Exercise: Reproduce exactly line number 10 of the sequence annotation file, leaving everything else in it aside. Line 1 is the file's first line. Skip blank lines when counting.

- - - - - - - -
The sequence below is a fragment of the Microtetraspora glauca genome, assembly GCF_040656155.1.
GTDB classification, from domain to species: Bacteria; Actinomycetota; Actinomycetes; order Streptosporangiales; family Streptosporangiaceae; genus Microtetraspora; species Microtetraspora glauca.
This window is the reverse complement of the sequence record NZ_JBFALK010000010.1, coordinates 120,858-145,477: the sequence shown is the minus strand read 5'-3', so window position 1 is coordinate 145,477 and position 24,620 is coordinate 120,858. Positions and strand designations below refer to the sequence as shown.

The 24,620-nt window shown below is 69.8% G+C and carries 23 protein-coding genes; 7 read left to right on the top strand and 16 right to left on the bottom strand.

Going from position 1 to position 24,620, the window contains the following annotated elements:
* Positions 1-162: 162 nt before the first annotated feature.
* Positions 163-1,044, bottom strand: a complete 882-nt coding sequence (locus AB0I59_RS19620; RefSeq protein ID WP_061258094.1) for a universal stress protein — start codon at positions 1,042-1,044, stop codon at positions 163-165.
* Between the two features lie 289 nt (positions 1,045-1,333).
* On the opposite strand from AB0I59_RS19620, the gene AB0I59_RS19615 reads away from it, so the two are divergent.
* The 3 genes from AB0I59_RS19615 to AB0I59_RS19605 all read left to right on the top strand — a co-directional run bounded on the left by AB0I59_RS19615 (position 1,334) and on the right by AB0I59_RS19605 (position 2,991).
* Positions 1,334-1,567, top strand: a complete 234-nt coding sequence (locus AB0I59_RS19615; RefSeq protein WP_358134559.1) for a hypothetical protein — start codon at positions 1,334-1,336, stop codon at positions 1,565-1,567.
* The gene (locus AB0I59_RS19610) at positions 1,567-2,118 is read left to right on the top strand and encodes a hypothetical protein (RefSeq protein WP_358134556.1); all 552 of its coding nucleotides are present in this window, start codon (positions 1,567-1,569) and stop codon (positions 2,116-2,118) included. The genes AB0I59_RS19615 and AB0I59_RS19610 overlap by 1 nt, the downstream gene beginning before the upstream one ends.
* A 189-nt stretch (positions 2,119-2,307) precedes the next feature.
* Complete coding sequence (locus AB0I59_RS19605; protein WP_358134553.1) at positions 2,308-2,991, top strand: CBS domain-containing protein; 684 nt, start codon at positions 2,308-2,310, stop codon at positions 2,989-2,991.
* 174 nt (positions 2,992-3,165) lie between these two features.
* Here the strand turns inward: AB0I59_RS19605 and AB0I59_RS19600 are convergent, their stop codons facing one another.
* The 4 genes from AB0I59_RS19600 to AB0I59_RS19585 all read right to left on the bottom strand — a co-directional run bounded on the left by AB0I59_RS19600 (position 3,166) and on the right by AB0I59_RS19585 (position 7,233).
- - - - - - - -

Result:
* The 3 genes from AB0I59_RS19615 to AB0I59_RS19605 all read left to right on the top strand — a co-directional run bounded on the left by AB0I59_RS19615 (position 1,334) and on the right by AB0I59_RS19605 (position 2,991).